It's rained three times as much as usual this winter in Andalusia, and almost every day unemployed amateur ornithologist Javier Caracuel has walked past a disused mining tower in the decaying industrial town of Linares and looked up, expecting the pair of white storks that nest there to have migrated south.
Yet despite the surrounding high noise levels – the tower, some 10 metres high, is jammed between a school and a street clogged with traffic – and Andalusia's wettest winter in decades, the storks have stayed put. And they're not alone. "There have always been a couple of storks at the top of the church spire down by the railway station, but I've never seen so many across town," Mr Caracuel explains, "and there are dozens more in the villages."
The changes in storks' behaviour that Mr Caracuel has observed in one near-forgotten mining town in north-eastern Andalusia are far from uncommon. At a recent high-level congress attended by 200 migration experts, leading Spanish ornithologist Miguel Ferrer estimated that 20 billion birds have changed their migrating habits in the last few decades. The biggest single identifiable reason behind such a massive behavioural shift, involving 70 per cent of the world's migrating birds is – surprise, surprise – climate change.
"Long-distance migrators are travelling shorter distances, shorter-distance migrators are becoming sedentary," says Mr Ferrer, who works for Spain's Higher Council for Scientific Research (CSIC) in the Doñana National Park, one of the key European "stopovers" in bird migration routes. "That has a knock-on effect on almost everything they do, from breeding habits to feeding habits to their genetic diversity, which in turn affects other organisms in their food chain. It's a huge behavioural change, forced on them by rising temperatures."
"Climate change and environmental change are simultaneously forcing migratory birds to adapt extremely quickly," says Ian Newton, a Royal Society member and lifelong researcher into the subject. But if the adaption process is necessarily far faster than the last comparable geophysical phenomenon, the Ice Age, this time round it may not be anywhere near as successful.
"Fossil evidence suggests that in the Ice Age migration patterns changed, but now it's not such an easy option. The worldwide landscape is much more fragmented because of human activity. Put simply, it's not the same for a bird to try to adapt to the environment in Manhattan as it is in the Maldives."
Apart from migration changes, the birds' other option in the face of a fast-heating environment is fast-track evolution. This time there is evidence they are doing both. Reduction of wingspan sizes and changes in beak shapes have already been recorded. In another recent discovery, Francisco Pulido of the Complutense University in Madrid has ascertained that the recent shifts in migratory patterns are not necessarily temporary: rather for some birds, they're genetic.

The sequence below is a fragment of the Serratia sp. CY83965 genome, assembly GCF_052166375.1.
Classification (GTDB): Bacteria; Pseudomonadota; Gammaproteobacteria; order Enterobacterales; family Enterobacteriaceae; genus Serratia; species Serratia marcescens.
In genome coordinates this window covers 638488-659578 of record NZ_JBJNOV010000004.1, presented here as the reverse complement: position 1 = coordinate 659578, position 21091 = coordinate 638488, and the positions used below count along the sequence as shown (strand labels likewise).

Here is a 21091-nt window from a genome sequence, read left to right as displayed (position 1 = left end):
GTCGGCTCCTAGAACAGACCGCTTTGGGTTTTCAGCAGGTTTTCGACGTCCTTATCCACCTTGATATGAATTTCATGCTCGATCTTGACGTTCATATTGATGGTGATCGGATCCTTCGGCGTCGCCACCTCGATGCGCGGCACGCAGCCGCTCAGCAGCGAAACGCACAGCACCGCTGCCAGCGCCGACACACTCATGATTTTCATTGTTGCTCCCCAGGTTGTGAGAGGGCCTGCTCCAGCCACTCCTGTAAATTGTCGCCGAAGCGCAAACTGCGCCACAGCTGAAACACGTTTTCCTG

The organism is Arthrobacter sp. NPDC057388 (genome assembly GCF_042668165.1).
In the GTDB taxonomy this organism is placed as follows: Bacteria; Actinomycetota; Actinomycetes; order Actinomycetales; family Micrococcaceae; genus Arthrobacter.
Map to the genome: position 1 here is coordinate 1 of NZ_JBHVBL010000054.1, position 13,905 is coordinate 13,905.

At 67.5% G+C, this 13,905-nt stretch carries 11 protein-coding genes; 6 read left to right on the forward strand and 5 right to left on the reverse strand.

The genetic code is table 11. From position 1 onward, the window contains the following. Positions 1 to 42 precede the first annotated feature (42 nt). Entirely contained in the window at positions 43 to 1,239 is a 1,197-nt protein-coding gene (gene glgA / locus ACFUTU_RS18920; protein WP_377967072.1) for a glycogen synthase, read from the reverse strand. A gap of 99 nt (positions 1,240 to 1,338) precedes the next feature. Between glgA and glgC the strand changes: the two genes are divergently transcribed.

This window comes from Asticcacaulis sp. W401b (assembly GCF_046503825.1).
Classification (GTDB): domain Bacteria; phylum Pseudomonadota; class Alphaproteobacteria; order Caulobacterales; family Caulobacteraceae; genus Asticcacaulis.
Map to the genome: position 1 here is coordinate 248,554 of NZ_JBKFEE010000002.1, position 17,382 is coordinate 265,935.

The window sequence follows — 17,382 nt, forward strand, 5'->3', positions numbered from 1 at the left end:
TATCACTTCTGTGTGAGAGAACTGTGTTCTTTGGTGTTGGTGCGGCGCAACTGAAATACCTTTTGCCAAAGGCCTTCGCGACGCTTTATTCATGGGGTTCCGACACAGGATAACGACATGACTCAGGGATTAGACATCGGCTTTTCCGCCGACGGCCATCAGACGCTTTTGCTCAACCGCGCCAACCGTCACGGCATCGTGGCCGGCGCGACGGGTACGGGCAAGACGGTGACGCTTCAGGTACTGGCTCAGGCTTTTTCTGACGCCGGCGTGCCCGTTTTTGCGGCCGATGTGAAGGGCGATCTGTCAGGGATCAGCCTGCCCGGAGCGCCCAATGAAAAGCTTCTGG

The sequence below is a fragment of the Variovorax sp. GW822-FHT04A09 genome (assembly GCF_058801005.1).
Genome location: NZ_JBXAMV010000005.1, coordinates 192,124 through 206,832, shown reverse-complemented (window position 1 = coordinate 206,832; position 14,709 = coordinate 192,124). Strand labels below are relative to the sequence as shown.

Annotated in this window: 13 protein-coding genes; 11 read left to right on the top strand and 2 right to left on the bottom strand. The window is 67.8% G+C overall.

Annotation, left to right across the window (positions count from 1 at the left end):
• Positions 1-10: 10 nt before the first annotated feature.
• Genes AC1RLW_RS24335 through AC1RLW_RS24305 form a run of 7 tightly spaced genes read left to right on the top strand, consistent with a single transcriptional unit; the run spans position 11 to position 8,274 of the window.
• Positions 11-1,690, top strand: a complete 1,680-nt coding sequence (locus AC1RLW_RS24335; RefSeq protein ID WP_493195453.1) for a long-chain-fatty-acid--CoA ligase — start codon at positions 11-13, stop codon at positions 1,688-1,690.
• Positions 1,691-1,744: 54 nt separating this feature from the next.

"Pulido looked at migratory restlessness in blackcaps and warblers over a 13 year period," Professor Newton explains. "Studying a separate sample of birds each year, he found that their restlessness became progressively earlier each season. The only explanation for such a change is genetics."
Such changes are likely to become ever more common, as temperatures rise across the planet. "Average annual temperatures are moving northward at a rate of four kilometres a year," Mr Ferrer estimates, "so the normal summer temperature in your city 12 months ago is now normal four kilometres further north. It doesn't sound like a lot, but that's 20 times quicker than temperatures changed in the last Ice Age. At the same time, because birds are migrating less, one traditional path for genetic development – when they strayed from their migration paths by accident and had to adapt – is being closed off."
Scientists insist the consequences of rising temperatures have barely begun to scratch the surface of birds' behavioural patterns. But changes are becoming increasingly dramatic, with radical population shifts just one known effect. To use the example of white storks again, as long as six years ago recorded numbers in Spain had almost doubled to 32,000. Even in far-flung Tykocin, north-east Poland, they have risen by 20 per cent.
At the same time, wild geese in Doñana, once numbered in the hundreds of thousands, have plunged by 40 per cent. However, in Lake Gallocanta in Zaragoza, Spain, amateur ornithologist Javier Mañas reports that numbers of wintering cranes have increased six-fold in the past five years, from 3,000 to more than 18,000.
On the other side of the planet, there have been similar changes in migration patterns, according to a British specialist in Japanese wildlife and author, Mark Brazil. "We see considerable annual variation now in the presence and absence of wintering birds arriving into Japan." he says.
"Some people might say to heck with biodiversity," comments Peter Marra, a research scientist at the Smithsonian Migratory Bird Centre in the USA, "but they'd be wrong. Birds are the most sensitive thermometer of environmental change we have, and if up to 20 per cent are going to become extinct, it doesn't say to me we're living in a sustainable way."
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